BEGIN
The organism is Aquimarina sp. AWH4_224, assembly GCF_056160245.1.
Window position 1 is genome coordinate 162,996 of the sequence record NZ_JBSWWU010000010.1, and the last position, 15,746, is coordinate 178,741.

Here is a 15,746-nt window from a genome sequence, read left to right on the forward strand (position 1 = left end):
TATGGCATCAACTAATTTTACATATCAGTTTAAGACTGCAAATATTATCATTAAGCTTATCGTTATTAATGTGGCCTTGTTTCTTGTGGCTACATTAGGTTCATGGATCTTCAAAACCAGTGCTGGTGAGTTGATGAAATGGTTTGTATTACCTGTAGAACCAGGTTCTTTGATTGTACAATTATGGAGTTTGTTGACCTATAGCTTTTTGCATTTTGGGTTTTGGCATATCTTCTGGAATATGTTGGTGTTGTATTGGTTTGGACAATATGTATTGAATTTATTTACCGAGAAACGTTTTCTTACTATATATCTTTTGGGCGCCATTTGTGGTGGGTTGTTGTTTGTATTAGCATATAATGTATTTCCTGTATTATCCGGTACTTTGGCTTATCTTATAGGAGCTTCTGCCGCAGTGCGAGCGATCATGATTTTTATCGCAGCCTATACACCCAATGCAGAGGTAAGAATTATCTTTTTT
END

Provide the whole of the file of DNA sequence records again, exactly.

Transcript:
The organism is Aquimarina sp. AWH4_224, assembly GCF_056160245.1.
Window position 1 is genome coordinate 162,996 of the sequence record NZ_JBSWWU010000010.1, and the last position, 15,746, is coordinate 178,741.

Here is a 15,746-nt window from a genome sequence, read left to right on the forward strand (position 1 = left end):
TATGGCATCAACTAATTTTACATATCAGTTTAAGACTGCAAATATTATCATTAAGCTTATCGTTATTAATGTGGCCTTGTTTCTTGTGGCTACATTAGGTTCATGGATCTTCAAAACCAGTGCTGGTGAGTTGATGAAATGGTTTGTATTACCTGTAGAACCAGGTTCTTTGATTGTACAATTATGGAGTTTGTTGACCTATAGCTTTTTGCATTTTGGGTTTTGGCATATCTTCTGGAATATGTTGGTGTTGTATTGGTTTGGACAATATGTATTGAATTTATTTACCGAGAAACGTTTTCTTACTATATATCTTTTGGGCGCCATTTGTGGTGGGTTGTTGTTTGTATTAGCATATAATGTATTTCCTGTATTATCCGGTACTTTGGCTTATCTTATAGGAGCTTCTGCCGCAGTGCGAGCGATCATGATTTTTATCGCAGCCTATACACCCAATGCAGAGGTAAGAATTATCTTTTTT